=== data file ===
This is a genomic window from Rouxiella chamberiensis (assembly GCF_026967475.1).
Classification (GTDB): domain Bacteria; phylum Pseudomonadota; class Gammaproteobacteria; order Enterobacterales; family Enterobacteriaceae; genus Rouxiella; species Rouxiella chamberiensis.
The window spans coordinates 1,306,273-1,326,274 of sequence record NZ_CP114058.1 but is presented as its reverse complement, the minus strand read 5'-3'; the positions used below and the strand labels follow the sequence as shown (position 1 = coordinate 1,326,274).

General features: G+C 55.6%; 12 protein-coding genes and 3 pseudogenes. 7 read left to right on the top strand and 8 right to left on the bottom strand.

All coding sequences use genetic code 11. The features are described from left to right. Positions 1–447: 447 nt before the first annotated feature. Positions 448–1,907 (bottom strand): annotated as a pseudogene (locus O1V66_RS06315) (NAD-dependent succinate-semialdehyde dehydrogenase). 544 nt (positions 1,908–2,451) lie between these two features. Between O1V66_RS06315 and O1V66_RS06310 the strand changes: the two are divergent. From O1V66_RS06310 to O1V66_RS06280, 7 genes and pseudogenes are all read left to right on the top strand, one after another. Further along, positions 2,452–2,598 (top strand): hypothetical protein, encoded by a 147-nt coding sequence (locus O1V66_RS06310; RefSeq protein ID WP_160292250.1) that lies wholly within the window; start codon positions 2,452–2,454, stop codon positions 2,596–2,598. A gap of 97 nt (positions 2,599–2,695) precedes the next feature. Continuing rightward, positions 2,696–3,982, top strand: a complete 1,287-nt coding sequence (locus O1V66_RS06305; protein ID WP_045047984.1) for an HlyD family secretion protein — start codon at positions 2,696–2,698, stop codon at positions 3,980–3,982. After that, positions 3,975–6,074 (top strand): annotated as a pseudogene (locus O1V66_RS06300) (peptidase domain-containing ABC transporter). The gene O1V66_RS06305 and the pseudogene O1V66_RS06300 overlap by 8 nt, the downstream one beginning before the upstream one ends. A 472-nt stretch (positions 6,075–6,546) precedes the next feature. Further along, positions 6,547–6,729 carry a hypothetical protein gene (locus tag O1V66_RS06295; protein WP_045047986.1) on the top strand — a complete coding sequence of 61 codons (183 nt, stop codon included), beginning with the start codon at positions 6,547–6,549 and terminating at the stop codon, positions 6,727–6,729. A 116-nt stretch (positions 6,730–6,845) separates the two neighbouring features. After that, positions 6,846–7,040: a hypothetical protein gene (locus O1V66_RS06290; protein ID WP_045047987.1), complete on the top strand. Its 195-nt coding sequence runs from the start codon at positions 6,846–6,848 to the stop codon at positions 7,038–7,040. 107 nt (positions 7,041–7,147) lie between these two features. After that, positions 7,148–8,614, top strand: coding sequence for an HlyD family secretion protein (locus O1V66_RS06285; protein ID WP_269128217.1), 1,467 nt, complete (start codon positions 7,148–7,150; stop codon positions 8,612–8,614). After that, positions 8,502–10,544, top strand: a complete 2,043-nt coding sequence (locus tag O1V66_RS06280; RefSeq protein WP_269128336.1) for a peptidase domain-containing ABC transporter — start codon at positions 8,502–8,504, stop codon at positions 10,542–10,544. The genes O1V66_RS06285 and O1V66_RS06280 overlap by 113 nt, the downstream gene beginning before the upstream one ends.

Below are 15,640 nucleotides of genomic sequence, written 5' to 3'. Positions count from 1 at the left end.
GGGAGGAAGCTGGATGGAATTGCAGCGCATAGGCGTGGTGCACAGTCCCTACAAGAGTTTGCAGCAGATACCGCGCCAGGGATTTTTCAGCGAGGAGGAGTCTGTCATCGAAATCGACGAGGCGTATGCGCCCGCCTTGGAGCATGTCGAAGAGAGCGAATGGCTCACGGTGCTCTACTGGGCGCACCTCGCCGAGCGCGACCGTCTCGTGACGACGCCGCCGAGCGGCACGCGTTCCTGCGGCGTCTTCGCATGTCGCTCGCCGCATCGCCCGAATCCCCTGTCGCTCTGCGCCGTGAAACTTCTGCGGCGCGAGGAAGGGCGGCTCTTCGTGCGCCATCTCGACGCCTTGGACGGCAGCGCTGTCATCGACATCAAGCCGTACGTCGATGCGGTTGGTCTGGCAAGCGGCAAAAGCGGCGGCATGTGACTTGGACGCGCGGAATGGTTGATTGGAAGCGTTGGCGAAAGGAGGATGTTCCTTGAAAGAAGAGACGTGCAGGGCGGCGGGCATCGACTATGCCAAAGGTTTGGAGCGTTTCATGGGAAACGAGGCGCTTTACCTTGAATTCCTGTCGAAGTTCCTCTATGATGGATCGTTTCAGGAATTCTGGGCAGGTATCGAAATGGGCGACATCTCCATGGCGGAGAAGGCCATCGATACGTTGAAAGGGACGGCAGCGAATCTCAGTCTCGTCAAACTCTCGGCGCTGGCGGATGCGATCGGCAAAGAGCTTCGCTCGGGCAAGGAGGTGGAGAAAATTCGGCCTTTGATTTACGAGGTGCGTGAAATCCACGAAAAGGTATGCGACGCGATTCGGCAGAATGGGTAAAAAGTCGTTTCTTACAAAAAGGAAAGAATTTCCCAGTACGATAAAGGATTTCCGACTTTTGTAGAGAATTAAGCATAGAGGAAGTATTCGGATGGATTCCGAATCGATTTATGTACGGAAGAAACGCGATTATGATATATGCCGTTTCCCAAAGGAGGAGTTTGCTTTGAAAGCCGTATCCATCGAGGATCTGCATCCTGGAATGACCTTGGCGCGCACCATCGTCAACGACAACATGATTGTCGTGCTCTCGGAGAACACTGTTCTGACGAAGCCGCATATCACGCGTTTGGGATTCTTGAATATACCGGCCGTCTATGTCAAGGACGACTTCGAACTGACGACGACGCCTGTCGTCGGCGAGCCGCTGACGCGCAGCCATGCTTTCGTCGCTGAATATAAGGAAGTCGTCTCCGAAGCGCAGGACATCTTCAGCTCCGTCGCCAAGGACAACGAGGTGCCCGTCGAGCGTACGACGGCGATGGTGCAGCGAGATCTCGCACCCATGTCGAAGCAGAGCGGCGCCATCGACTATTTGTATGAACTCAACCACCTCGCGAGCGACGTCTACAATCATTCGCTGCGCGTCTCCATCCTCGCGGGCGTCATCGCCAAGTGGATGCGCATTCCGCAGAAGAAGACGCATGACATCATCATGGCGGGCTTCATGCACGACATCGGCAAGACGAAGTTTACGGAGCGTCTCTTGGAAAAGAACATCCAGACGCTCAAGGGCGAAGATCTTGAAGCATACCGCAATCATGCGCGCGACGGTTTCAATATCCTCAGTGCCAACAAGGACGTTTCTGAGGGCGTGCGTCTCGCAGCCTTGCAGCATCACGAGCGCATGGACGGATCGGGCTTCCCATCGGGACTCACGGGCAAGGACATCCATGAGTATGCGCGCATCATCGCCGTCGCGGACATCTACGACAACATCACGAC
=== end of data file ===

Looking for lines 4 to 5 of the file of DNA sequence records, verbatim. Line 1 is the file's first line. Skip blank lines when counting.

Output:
General features: G+C 55.6%; 12 protein-coding genes and 3 pseudogenes. 7 read left to right on the top strand and 8 right to left on the bottom strand.

All coding sequences use genetic code 11. The features are described from left to right. Positions 1–447: 447 nt before the first annotated feature. Positions 448–1,907 (bottom strand): annotated as a pseudogene (locus O1V66_RS06315) (NAD-dependent succinate-semialdehyde dehydrogenase). 544 nt (positions 1,908–2,451) lie between these two features. Between O1V66_RS06315 and O1V66_RS06310 the strand changes: the two are divergent. From O1V66_RS06310 to O1V66_RS06280, 7 genes and pseudogenes are all read left to right on the top strand, one after another. Further along, positions 2,452–2,598 (top strand): hypothetical protein, encoded by a 147-nt coding sequence (locus O1V66_RS06310; RefSeq protein ID WP_160292250.1) that lies wholly within the window; start codon positions 2,452–2,454, stop codon positions 2,596–2,598. A gap of 97 nt (positions 2,599–2,695) precedes the next feature. Continuing rightward, positions 2,696–3,982, top strand: a complete 1,287-nt coding sequence (locus O1V66_RS06305; protein ID WP_045047984.1) for an HlyD family secretion protein — start codon at positions 2,696–2,698, stop codon at positions 3,980–3,982. After that, positions 3,975–6,074 (top strand): annotated as a pseudogene (locus O1V66_RS06300) (peptidase domain-containing ABC transporter). The gene O1V66_RS06305 and the pseudogene O1V66_RS06300 overlap by 8 nt, the downstream one beginning before the upstream one ends. A 472-nt stretch (positions 6,075–6,546) precedes the next feature. Further along, positions 6,547–6,729 carry a hypothetical protein gene (locus tag O1V66_RS06295; protein WP_045047986.1) on the top strand — a complete coding sequence of 61 codons (183 nt, stop codon included), beginning with the start codon at positions 6,547–6,549 and terminating at the stop codon, positions 6,727–6,729. A 116-nt stretch (positions 6,730–6,845) separates the two neighbouring features. After that, positions 6,846–7,040: a hypothetical protein gene (locus O1V66_RS06290; protein ID WP_045047987.1), complete on the top strand. Its 195-nt coding sequence runs from the start codon at positions 6,846–6,848 to the stop codon at positions 7,038–7,040. 107 nt (positions 7,041–7,147) lie between these two features. After that, positions 7,148–8,614, top strand: coding sequence for an HlyD family secretion protein (locus O1V66_RS06285; protein ID WP_269128217.1), 1,467 nt, complete (start codon positions 7,148–7,150; stop codon positions 8,612–8,614). After that, positions 8,502–10,544, top strand: a complete 2,043-nt coding sequence (locus tag O1V66_RS06280; RefSeq protein WP_269128336.1) for a peptidase domain-containing ABC transporter — start codon at positions 8,502–8,504, stop codon at positions 10,542–10,544. The genes O1V66_RS06285 and O1V66_RS06280 overlap by 113 nt, the downstream gene beginning before the upstream one ends.